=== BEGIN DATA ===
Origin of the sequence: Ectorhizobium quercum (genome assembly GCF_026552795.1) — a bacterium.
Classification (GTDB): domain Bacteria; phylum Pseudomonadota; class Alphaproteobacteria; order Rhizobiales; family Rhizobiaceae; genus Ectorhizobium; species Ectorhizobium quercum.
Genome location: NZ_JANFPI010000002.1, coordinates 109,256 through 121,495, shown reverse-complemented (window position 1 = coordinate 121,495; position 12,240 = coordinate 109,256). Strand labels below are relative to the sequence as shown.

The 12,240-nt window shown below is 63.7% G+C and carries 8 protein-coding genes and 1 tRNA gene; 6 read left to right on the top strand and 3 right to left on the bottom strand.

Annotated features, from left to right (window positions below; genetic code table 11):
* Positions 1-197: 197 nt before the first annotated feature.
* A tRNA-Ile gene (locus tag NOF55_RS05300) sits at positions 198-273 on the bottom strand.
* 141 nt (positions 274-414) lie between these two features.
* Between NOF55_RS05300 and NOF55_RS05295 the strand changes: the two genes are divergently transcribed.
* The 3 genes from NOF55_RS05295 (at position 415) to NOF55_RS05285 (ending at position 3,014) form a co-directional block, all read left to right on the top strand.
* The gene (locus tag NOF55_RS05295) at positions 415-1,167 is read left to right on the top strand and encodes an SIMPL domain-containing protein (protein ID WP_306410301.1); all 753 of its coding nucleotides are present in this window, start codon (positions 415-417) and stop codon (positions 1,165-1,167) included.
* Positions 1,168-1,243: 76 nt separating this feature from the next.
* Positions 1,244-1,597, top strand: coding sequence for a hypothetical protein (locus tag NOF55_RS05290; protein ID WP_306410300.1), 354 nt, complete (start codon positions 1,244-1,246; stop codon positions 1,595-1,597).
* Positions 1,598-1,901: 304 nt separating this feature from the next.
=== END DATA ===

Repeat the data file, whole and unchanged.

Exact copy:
Origin of the sequence: Ectorhizobium quercum (genome assembly GCF_026552795.1) — a bacterium.
Classification (GTDB): domain Bacteria; phylum Pseudomonadota; class Alphaproteobacteria; order Rhizobiales; family Rhizobiaceae; genus Ectorhizobium; species Ectorhizobium quercum.
Genome location: NZ_JANFPI010000002.1, coordinates 109,256 through 121,495, shown reverse-complemented (window position 1 = coordinate 121,495; position 12,240 = coordinate 109,256). Strand labels below are relative to the sequence as shown.

The 12,240-nt window shown below is 63.7% G+C and carries 8 protein-coding genes and 1 tRNA gene; 6 read left to right on the top strand and 3 right to left on the bottom strand.

Annotated features, from left to right (window positions below; genetic code table 11):
* Positions 1-197: 197 nt before the first annotated feature.
* A tRNA-Ile gene (locus tag NOF55_RS05300) sits at positions 198-273 on the bottom strand.
* 141 nt (positions 274-414) lie between these two features.
* Between NOF55_RS05300 and NOF55_RS05295 the strand changes: the two genes are divergently transcribed.
* The 3 genes from NOF55_RS05295 (at position 415) to NOF55_RS05285 (ending at position 3,014) form a co-directional block, all read left to right on the top strand.
* The gene (locus tag NOF55_RS05295) at positions 415-1,167 is read left to right on the top strand and encodes an SIMPL domain-containing protein (protein ID WP_306410301.1); all 753 of its coding nucleotides are present in this window, start codon (positions 415-417) and stop codon (positions 1,165-1,167) included.
* Positions 1,168-1,243: 76 nt separating this feature from the next.
* Positions 1,244-1,597, top strand: coding sequence for a hypothetical protein (locus tag NOF55_RS05290; protein ID WP_306410300.1), 354 nt, complete (start codon positions 1,244-1,246; stop codon positions 1,595-1,597).
* Positions 1,598-1,901: 304 nt separating this feature from the next.